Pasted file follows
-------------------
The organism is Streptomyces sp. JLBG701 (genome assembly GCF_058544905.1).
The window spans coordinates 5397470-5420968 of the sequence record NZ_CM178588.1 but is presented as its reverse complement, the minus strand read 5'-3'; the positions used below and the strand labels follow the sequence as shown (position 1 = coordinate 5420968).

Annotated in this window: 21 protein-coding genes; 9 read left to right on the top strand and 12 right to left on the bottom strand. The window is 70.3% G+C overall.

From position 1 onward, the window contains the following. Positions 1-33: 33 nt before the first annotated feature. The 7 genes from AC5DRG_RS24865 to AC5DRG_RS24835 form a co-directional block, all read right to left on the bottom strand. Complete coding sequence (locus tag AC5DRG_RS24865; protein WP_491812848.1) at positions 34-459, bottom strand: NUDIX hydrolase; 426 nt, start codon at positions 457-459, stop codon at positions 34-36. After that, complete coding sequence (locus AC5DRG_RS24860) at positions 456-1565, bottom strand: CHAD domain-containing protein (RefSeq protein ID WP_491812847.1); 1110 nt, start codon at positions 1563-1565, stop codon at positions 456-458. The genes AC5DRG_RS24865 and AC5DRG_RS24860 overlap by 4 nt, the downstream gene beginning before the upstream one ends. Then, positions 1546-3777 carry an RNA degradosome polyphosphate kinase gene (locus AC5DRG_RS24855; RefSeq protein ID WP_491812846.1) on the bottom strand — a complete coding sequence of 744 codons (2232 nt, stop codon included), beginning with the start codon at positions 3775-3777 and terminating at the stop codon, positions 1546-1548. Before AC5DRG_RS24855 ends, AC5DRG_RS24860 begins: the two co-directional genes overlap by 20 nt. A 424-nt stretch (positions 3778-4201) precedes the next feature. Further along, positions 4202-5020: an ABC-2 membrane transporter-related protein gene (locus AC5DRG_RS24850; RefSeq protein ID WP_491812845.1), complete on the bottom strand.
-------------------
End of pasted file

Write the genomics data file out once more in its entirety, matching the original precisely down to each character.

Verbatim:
The organism is Streptomyces sp. JLBG701 (genome assembly GCF_058544905.1).
The window spans coordinates 5397470-5420968 of the sequence record NZ_CM178588.1 but is presented as its reverse complement, the minus strand read 5'-3'; the positions used below and the strand labels follow the sequence as shown (position 1 = coordinate 5420968).

Annotated in this window: 21 protein-coding genes; 9 read left to right on the top strand and 12 right to left on the bottom strand. The window is 70.3% G+C overall.

From position 1 onward, the window contains the following. Positions 1-33: 33 nt before the first annotated feature. The 7 genes from AC5DRG_RS24865 to AC5DRG_RS24835 form a co-directional block, all read right to left on the bottom strand. Complete coding sequence (locus tag AC5DRG_RS24865; protein WP_491812848.1) at positions 34-459, bottom strand: NUDIX hydrolase; 426 nt, start codon at positions 457-459, stop codon at positions 34-36. After that, complete coding sequence (locus AC5DRG_RS24860) at positions 456-1565, bottom strand: CHAD domain-containing protein (RefSeq protein ID WP_491812847.1); 1110 nt, start codon at positions 1563-1565, stop codon at positions 456-458. The genes AC5DRG_RS24865 and AC5DRG_RS24860 overlap by 4 nt, the downstream gene beginning before the upstream one ends. Then, positions 1546-3777 carry an RNA degradosome polyphosphate kinase gene (locus AC5DRG_RS24855; RefSeq protein ID WP_491812846.1) on the bottom strand — a complete coding sequence of 744 codons (2232 nt, stop codon included), beginning with the start codon at positions 3775-3777 and terminating at the stop codon, positions 1546-1548. Before AC5DRG_RS24855 ends, AC5DRG_RS24860 begins: the two co-directional genes overlap by 20 nt. A 424-nt stretch (positions 3778-4201) precedes the next feature. Further along, positions 4202-5020: an ABC-2 membrane transporter-related protein gene (locus AC5DRG_RS24850; RefSeq protein ID WP_491812845.1), complete on the bottom strand.